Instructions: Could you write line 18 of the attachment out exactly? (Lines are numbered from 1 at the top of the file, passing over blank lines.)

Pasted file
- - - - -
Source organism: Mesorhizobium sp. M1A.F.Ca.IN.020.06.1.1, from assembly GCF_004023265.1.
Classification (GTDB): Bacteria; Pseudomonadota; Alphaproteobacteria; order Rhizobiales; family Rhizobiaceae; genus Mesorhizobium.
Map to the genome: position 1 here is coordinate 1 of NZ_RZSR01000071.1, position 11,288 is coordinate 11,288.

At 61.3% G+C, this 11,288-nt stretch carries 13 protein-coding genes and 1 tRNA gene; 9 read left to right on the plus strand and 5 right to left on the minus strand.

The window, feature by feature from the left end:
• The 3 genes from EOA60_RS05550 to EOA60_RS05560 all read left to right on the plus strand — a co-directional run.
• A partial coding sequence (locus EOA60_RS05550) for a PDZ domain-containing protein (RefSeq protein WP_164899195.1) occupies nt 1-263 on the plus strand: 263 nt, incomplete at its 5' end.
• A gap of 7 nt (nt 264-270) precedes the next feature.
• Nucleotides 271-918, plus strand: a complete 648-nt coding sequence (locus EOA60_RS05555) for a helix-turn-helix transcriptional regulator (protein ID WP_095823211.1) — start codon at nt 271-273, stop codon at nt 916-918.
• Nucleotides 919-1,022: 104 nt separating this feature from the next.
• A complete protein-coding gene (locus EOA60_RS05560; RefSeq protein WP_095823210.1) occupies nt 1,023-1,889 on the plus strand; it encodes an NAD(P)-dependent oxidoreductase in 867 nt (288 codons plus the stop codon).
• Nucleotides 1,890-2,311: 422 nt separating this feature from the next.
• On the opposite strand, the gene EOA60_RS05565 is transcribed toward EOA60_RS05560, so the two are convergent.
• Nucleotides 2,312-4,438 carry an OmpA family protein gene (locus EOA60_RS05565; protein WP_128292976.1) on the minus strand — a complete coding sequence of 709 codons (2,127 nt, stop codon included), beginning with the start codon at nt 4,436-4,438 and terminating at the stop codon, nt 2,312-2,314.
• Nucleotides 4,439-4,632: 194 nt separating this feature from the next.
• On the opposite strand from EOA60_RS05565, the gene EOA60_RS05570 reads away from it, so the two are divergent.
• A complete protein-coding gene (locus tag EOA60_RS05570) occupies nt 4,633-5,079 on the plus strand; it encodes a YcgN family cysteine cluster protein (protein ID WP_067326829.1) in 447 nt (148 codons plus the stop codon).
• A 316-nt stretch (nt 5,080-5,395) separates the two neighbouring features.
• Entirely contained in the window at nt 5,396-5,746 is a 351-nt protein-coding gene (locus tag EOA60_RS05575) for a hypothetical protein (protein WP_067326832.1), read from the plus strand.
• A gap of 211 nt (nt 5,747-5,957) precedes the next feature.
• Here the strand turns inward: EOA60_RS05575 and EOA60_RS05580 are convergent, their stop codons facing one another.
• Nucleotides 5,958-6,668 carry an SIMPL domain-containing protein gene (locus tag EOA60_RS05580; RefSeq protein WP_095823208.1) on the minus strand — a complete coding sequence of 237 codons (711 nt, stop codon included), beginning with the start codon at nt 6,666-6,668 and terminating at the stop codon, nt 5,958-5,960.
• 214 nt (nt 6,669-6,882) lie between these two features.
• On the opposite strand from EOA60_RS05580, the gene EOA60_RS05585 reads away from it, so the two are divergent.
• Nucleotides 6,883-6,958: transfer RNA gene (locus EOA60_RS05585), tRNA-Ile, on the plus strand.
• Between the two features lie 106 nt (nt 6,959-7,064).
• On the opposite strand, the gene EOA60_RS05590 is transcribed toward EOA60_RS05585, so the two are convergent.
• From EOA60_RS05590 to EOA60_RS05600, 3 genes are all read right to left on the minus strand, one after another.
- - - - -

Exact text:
• A 316-nt stretch (nt 5,080-5,395) separates the two neighbouring features.